Markdown plugins compatible with Vue:



Markdown plugins compatible with React:



There are several techniques for defining the metadata (title, publishing date, author, ...) of your markdown pages.

The preferred technique depends on whether the metadata is global or local.

Local metadata

What is local metadata? For example, if you want to show some detailed information below the blog post, such as the author's name and country. This metadata is only shown and only needed for that page.

For local metadata, we recommend:

Global metadata

What is global metadata? For example, if you want to show a list of all your blog posts, and you want to always show that list on the left side of your website.

2024-01-01 New Year 2024 Resolution
2023-12-20 Wrapping up 2023
2023-06-15 My summer 2023

Because this list is shown in the sidebar of every page, the publishing date and the title of all blog posts is always needed regardless of which page is rendered. This metadata is needed for every page.

For global metadata, we recommend:


You may be tempted to use import.meta.glob() to retrieve the metadata of all your pages, but we discourage this approach: loading all markdown files at once contradicts Vite's lazy-transpiling approach and it would, therefore, significantly slow down development speed.

With a metadata.js file

A simple way to define metadata is to define a metadata.js file that contains global metadata.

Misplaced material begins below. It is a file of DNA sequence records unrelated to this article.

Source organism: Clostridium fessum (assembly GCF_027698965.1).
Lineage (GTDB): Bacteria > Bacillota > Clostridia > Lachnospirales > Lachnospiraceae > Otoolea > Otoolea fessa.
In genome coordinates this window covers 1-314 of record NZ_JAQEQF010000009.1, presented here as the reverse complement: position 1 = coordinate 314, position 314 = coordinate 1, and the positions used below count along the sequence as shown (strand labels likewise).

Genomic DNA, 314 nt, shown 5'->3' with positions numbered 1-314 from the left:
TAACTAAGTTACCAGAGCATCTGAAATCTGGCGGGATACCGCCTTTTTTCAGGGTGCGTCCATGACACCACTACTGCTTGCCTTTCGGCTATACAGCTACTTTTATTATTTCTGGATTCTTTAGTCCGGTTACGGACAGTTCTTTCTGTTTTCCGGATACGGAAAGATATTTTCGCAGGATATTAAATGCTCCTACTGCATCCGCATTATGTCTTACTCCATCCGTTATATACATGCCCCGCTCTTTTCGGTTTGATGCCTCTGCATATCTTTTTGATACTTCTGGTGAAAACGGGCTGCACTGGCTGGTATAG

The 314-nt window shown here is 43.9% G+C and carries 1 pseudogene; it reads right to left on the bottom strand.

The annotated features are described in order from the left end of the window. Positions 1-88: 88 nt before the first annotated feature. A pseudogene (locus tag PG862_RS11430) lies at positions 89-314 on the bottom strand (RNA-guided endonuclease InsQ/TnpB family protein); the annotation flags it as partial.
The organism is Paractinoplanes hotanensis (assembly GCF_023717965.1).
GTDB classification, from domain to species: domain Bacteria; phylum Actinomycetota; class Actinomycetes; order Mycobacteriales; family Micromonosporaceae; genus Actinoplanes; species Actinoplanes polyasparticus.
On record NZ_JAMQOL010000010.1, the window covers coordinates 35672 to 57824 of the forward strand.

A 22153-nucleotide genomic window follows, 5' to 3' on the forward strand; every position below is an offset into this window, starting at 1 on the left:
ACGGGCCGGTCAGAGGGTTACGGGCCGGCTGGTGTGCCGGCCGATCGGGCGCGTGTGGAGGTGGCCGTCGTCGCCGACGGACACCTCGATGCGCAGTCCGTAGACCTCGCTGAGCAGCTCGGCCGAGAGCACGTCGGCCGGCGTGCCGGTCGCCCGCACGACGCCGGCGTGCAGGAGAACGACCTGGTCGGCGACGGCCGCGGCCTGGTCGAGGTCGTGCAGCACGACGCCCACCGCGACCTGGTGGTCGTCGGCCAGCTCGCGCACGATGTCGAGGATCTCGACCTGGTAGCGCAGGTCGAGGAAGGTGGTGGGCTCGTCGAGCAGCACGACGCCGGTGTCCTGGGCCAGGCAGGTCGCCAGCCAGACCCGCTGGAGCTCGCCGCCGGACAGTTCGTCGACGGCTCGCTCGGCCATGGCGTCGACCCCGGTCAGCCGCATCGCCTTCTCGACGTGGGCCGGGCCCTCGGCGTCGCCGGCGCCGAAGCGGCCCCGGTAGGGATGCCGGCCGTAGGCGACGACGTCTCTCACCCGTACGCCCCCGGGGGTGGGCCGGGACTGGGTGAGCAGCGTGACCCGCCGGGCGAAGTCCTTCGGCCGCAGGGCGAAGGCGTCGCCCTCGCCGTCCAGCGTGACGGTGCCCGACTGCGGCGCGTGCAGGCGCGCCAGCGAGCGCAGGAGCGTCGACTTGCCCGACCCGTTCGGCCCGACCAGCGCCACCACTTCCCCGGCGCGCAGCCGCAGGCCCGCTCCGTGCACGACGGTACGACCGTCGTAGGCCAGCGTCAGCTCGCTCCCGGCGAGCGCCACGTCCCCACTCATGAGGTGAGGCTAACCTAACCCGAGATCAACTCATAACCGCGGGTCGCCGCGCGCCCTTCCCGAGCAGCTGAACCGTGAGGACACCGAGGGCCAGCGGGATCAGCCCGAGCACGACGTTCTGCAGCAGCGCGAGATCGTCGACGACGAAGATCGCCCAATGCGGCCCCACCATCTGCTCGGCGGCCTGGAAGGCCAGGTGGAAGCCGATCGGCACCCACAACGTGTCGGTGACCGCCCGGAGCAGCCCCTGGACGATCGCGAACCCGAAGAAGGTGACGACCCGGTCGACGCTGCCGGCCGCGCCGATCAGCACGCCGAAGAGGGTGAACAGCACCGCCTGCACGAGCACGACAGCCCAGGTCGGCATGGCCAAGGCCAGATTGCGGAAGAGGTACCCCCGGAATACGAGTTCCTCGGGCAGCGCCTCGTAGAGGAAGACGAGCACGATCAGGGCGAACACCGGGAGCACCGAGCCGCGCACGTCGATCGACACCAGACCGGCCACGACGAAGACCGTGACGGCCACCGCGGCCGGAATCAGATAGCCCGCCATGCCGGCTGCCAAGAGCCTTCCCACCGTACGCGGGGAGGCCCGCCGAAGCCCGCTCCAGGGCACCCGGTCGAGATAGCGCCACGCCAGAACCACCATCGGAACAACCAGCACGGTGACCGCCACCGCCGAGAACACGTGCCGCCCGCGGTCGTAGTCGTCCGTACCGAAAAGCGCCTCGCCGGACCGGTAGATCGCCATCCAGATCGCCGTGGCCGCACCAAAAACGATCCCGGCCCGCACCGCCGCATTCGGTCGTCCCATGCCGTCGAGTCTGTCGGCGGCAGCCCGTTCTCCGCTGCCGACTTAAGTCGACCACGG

// /pages/metadata.js
// This metadata is always available for every page
export const metadata = [
    url: '/blog/introducing-vike',
    title: 'Introducing Vike',
    date: new Date('2024-01-01')
    url: '/blog/v1',
    title: 'v1.0.0 release',
    date: new Date('2024-06-01')
// /pages/+Layout.jsx
import { metadata } from './metadata'
export function Layout({ children }) {
  // Current URL
  const { urlPathname } = usePageContext()
  // The page's metadata
  const { title } = metadata.find(({ url }) => url === pageContext.urlPathname)
  return <>
    {/* Show the list of blog posts */}
      <p>Blog posts:</p>
      <ul>{{ title, url, date }) =>
            <a href={url}>{data + title}</a>
    {/* The page's content */}
      <h1>{ title }</h1>
      /* children is usually pageContext.Page which is the component defined by */
      { children }
// /pages/blog/introducing-vike/
We're thrilled to officially introduce Vike.

The <h1> of each pages is already defined by /pages/+Layout.jsx: you don't have to define it again in

// /pages/blog/v1/
The `v1.0.0` release signals that Vike is ready for prime time: it now includes
all essentials you'd expect from a frontend framework with a robust design.

With custom settings

You can use meta to create custom settings for defining local metadata.

// /pages/2024-new-year/+Page.mdx
export const metadata = {
  author: {
    firstName: 'John',
    lastName: 'Doe',
    country: 'England'
## Some Markdown
This page uses [markdown](

MDX allows you to export JavaScript values in .mdx files.

Usually, Vike forbids +Page.js files to have "side exports": the +Page.js should only export the value of the Page setting. But, for improved DX, Vike allows markdown files such as +Page.mdx to export the value of other settings.

// /pages/+config.js
// Define the custom settings `metadata`
export default {
  meta: {
    metadata: {
      env: { server: true, client: true }

See API > meta.

It's a common practice to use a metadata.js file for defining global metadata, as well as creating custom settings for defining local metadata.

With frontmatter

Some markdown processors have support for a so-called frontmatter to define the page's metadata.

title: A Markdown Page
description: Example of using markdown with some frontmatter data

## Some Markdown

This page uses [markdown](

The frontmatter data is usually exposed as an export, which you can access by making the export nameOfTheFrontmatterExport a custom setting, see API > meta.

See also